Inflammatory molecules play important roles in atherosclerosis. We aimed to illustrate the roles of serum amyloid A (SAA), and interleukin (IL)-1β in low density lipoproteins (LDL) transcytosis and atherosclerosis.
Effects of SAA and IL-1β on transcytosis of LDL were measured by an in vitro LDL transcytosis model. NF-κB/caveolin-1/cavin-1 pathway activation was investigated by Western blots and ELISA. Effects of SAA and IL-1β on the retention of LDL in aorta of C57BL/6J mice were detected by IVIS spectrum. Effects of SAA and IL-1β on atherosclerosis in Apoe mice were examined by Oil Red O staining.
SAA and IL-1β stimulated LDL transcytosis across endothelial cells (ECs), which was accompanied by an increase in LDL uptake by ECs. SAA and IL-1β enhanced the activity of nuclear factor (NF)-κB, consequently facilitating an up-regulation of proteins involved in caveolae formation, including caveolin-1 and cavin-1, along with an assembly of NLRP3 inflammasome. Furthermore, SAA- and IL-1β-induced effects were blocked by NF-κB subunit p65 siRNA. Meanwhile, SAA- and IL-1β-induced LDL transcytosis were effectively blocked by caveolin-1 siRNA or cavin-1 siRNA. Interestingly, SAA and IL-1β facilitated LDL entering into the aorta of C57BL/6J mice. In Apoe mice, SAA and IL-1β increased the areas of lipid-rich atherosclerotic lesions in the both ascending and root of aorta. Furthermore, a significant increase in the NLRP3 inflammasome, accompanied by accumulation of cavin-1 and caveolin-1, was observed in the aortic endothelium of Apoe mice.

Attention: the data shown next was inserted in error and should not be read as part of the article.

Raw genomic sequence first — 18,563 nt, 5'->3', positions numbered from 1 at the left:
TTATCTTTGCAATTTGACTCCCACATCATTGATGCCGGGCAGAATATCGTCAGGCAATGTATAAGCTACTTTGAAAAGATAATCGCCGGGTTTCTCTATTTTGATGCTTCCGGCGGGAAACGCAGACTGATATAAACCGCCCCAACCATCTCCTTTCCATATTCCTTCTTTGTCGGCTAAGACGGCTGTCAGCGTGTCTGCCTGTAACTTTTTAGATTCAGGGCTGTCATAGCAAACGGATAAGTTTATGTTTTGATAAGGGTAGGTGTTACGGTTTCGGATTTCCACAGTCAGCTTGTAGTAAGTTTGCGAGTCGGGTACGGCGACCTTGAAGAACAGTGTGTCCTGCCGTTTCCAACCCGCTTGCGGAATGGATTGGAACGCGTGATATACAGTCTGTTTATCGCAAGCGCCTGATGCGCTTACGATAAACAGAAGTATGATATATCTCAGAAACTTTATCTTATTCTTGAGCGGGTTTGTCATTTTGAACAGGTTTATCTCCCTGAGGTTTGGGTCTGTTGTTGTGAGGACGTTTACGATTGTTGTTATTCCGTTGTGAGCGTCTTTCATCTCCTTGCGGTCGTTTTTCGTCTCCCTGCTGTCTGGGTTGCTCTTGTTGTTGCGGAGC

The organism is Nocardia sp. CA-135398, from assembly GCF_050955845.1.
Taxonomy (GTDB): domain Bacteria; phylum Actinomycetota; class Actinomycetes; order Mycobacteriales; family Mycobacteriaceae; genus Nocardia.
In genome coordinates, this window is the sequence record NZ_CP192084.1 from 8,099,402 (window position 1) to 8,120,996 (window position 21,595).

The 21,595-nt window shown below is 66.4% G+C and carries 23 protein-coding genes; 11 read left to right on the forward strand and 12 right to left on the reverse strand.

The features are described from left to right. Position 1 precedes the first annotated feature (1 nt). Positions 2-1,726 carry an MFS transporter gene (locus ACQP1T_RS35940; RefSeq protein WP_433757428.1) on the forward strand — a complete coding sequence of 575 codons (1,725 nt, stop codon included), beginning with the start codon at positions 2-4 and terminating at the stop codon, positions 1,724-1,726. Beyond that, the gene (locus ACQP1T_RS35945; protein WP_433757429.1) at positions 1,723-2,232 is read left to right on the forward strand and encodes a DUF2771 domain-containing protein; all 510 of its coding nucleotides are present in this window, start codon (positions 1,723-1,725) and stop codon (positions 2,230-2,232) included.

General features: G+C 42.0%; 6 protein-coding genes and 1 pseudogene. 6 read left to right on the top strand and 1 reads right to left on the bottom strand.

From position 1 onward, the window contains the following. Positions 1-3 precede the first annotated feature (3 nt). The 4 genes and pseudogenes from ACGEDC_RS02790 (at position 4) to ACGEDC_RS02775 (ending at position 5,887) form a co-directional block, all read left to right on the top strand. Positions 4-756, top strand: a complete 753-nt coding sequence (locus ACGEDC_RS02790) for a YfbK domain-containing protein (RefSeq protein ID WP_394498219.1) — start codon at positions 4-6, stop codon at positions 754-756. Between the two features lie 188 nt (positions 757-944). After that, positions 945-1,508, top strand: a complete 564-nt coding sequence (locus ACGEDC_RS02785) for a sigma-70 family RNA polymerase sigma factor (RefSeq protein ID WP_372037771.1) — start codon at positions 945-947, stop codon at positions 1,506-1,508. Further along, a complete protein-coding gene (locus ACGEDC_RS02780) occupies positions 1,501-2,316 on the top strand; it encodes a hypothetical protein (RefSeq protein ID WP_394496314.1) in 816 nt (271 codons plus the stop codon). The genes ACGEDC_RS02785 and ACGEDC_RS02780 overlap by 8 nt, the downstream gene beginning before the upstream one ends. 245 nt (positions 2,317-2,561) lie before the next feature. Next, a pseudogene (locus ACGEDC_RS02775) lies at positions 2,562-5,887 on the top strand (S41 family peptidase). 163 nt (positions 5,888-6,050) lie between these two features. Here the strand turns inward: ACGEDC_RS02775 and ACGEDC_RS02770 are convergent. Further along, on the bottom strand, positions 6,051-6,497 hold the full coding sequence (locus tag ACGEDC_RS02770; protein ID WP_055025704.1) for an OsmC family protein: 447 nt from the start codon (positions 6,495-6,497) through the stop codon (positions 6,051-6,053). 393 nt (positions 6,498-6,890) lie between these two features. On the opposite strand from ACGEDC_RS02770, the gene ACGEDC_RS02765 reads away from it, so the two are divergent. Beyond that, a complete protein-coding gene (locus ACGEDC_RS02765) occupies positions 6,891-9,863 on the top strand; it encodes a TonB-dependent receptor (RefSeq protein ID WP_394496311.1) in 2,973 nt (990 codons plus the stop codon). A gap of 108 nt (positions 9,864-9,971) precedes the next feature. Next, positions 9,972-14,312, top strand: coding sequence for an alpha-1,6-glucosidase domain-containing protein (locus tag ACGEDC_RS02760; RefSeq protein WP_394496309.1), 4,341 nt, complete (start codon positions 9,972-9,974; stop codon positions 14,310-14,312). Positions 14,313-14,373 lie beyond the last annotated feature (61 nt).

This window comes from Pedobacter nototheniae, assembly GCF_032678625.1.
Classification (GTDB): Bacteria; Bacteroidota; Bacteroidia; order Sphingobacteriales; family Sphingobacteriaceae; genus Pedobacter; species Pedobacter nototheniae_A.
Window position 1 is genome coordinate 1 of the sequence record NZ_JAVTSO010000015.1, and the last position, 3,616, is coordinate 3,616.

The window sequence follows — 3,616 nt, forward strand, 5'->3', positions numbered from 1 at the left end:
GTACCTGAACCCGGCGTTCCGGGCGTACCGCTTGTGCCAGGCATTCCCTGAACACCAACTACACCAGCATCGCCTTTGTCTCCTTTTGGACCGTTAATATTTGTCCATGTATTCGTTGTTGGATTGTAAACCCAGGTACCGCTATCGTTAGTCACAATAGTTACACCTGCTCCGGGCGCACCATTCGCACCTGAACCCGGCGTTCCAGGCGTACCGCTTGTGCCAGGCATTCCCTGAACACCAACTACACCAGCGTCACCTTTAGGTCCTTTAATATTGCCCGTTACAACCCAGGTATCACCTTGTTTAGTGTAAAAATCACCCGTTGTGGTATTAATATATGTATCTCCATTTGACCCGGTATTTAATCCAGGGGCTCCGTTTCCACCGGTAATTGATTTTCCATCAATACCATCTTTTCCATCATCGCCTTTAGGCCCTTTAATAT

SAA and IL-1β accelerated LDL transcytosis via the NF-κB/caveolin-1/cavin-1 axis.

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